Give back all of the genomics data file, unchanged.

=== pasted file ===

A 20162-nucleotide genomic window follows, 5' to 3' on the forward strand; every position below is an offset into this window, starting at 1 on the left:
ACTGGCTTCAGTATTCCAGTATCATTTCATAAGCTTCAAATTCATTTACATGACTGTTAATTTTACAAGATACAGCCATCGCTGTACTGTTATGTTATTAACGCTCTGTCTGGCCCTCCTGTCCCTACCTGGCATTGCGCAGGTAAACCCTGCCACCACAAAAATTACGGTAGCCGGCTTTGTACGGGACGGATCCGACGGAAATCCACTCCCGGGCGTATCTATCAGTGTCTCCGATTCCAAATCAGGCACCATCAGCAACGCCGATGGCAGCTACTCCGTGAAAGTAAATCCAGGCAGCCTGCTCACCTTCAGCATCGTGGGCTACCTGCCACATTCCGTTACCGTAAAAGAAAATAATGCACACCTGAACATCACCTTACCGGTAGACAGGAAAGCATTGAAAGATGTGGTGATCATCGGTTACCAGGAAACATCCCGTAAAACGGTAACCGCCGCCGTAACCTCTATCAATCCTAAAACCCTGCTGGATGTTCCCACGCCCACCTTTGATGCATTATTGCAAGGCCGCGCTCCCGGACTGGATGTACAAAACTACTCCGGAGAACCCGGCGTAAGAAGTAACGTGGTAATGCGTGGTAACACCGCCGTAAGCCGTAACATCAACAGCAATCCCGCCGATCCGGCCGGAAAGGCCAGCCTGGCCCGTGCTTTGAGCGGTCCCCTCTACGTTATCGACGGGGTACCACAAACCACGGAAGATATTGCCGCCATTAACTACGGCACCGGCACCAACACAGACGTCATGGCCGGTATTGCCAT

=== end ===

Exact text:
A 20162-nucleotide genomic window follows, 5' to 3' on the forward strand; every position below is an offset into this window, starting at 1 on the left:
ACTGGCTTCAGTATTCCAGTATCATTTCATAAGCTTCAAATTCATTTACATGACTGTTAATTTTACAAGATACAGCCATCGCTGTACTGTTATGTTATTAACGCTCTGTCTGGCCCTCCTGTCCCTACCTGGCATTGCGCAGGTAAACCCTGCCACCACAAAAATTACGGTAGCCGGCTTTGTACGGGACGGATCCGACGGAAATCCACTCCCGGGCGTATCTATCAGTGTCTCCGATTCCAAATCAGGCACCATCAGCAACGCCGATGGCAGCTACTCCGTGAAAGTAAATCCAGGCAGCCTGCTCACCTTCAGCATCGTGGGCTACCTGCCACATTCCGTTACCGTAAAAGAAAATAATGCACACCTGAACATCACCTTACCGGTAGACAGGAAAGCATTGAAAGATGTGGTGATCATCGGTTACCAGGAAACATCCCGTAAAACGGTAACCGCCGCCGTAACCTCTATCAATCCTAAAACCCTGCTGGATGTTCCCACGCCCACCTTTGATGCATTATTGCAAGGCCGCGCTCCCGGACTGGATGTACAAAACTACTCCGGAGAACCCGGCGTAAGAAGTAACGTGGTAATGCGTGGTAACACCGCCGTAAGCCGTAACATCAACAGCAATCCCGCCGATCCGGCCGGAAAGGCCAGCCTGGCCCGTGCTTTGAGCGGTCCCCTCTACGTTATCGACGGGGTACCACAAACCACGGAAGATATTGCCGCCATTAACTACGGCACCGGCACCAACACAGACGTCATGGCCGGTATTGCCAT